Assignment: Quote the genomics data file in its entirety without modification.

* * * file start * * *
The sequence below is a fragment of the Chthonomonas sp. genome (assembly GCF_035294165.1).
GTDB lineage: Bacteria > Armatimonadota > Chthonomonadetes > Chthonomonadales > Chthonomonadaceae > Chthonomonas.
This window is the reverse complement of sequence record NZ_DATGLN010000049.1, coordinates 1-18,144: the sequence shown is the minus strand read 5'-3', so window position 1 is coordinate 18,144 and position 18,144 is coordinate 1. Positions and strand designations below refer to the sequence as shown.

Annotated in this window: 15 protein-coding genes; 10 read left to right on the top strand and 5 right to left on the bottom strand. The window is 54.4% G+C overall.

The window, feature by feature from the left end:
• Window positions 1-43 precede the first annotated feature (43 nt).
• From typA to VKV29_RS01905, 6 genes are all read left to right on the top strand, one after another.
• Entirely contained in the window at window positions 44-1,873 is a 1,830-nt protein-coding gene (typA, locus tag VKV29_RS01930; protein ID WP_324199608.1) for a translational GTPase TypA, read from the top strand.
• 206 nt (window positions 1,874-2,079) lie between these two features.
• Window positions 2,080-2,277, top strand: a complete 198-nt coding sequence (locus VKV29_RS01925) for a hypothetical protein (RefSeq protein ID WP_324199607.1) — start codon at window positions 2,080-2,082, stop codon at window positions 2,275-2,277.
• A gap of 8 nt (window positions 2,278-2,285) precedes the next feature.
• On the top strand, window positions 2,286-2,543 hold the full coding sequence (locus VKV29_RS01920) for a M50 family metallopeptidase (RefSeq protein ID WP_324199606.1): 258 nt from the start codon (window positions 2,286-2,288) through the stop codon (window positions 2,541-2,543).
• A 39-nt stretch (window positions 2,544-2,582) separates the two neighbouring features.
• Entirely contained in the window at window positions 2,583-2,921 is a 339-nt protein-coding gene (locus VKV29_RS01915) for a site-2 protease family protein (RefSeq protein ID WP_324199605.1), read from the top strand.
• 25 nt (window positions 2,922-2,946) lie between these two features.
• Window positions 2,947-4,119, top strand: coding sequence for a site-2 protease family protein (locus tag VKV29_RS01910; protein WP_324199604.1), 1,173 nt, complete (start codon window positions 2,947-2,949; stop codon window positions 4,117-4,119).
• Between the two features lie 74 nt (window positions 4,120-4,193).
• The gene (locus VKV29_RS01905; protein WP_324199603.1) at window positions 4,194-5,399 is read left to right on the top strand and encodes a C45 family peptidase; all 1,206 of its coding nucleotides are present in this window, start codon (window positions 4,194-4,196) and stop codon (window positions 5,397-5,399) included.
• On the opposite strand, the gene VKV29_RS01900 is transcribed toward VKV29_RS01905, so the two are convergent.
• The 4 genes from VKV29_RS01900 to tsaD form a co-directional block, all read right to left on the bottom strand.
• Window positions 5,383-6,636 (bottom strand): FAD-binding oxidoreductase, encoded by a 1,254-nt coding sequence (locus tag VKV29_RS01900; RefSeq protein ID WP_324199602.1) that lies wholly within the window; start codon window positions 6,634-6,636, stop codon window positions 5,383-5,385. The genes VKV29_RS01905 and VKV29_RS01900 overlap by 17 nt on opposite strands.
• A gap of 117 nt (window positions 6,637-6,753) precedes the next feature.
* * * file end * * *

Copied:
The sequence below is a fragment of the Chthonomonas sp. genome (assembly GCF_035294165.1).
GTDB lineage: Bacteria > Armatimonadota > Chthonomonadetes > Chthonomonadales > Chthonomonadaceae > Chthonomonas.
This window is the reverse complement of sequence record NZ_DATGLN010000049.1, coordinates 1-18,144: the sequence shown is the minus strand read 5'-3', so window position 1 is coordinate 18,144 and position 18,144 is coordinate 1. Positions and strand designations below refer to the sequence as shown.

Annotated in this window: 15 protein-coding genes; 10 read left to right on the top strand and 5 right to left on the bottom strand. The window is 54.4% G+C overall.

The window, feature by feature from the left end:
• Window positions 1-43 precede the first annotated feature (43 nt).
• From typA to VKV29_RS01905, 6 genes are all read left to right on the top strand, one after another.
• Entirely contained in the window at window positions 44-1,873 is a 1,830-nt protein-coding gene (typA, locus tag VKV29_RS01930; protein ID WP_324199608.1) for a translational GTPase TypA, read from the top strand.
• 206 nt (window positions 1,874-2,079) lie between these two features.
• Window positions 2,080-2,277, top strand: a complete 198-nt coding sequence (locus VKV29_RS01925) for a hypothetical protein (RefSeq protein ID WP_324199607.1) — start codon at window positions 2,080-2,082, stop codon at window positions 2,275-2,277.
• A gap of 8 nt (window positions 2,278-2,285) precedes the next feature.
• On the top strand, window positions 2,286-2,543 hold the full coding sequence (locus VKV29_RS01920) for a M50 family metallopeptidase (RefSeq protein ID WP_324199606.1): 258 nt from the start codon (window positions 2,286-2,288) through the stop codon (window positions 2,541-2,543).
• A 39-nt stretch (window positions 2,544-2,582) separates the two neighbouring features.
• Entirely contained in the window at window positions 2,583-2,921 is a 339-nt protein-coding gene (locus VKV29_RS01915) for a site-2 protease family protein (RefSeq protein ID WP_324199605.1), read from the top strand.
• 25 nt (window positions 2,922-2,946) lie between these two features.
• Window positions 2,947-4,119, top strand: coding sequence for a site-2 protease family protein (locus tag VKV29_RS01910; protein WP_324199604.1), 1,173 nt, complete (start codon window positions 2,947-2,949; stop codon window positions 4,117-4,119).
• Between the two features lie 74 nt (window positions 4,120-4,193).
• The gene (locus VKV29_RS01905; protein WP_324199603.1) at window positions 4,194-5,399 is read left to right on the top strand and encodes a C45 family peptidase; all 1,206 of its coding nucleotides are present in this window, start codon (window positions 4,194-4,196) and stop codon (window positions 5,397-5,399) included.
• On the opposite strand, the gene VKV29_RS01900 is transcribed toward VKV29_RS01905, so the two are convergent.
• The 4 genes from VKV29_RS01900 to tsaD form a co-directional block, all read right to left on the bottom strand.
• Window positions 5,383-6,636 (bottom strand): FAD-binding oxidoreductase, encoded by a 1,254-nt coding sequence (locus tag VKV29_RS01900; RefSeq protein ID WP_324199602.1) that lies wholly within the window; start codon window positions 6,634-6,636, stop codon window positions 5,383-5,385. The genes VKV29_RS01905 and VKV29_RS01900 overlap by 17 nt on opposite strands.
• A gap of 117 nt (window positions 6,637-6,753) precedes the next feature.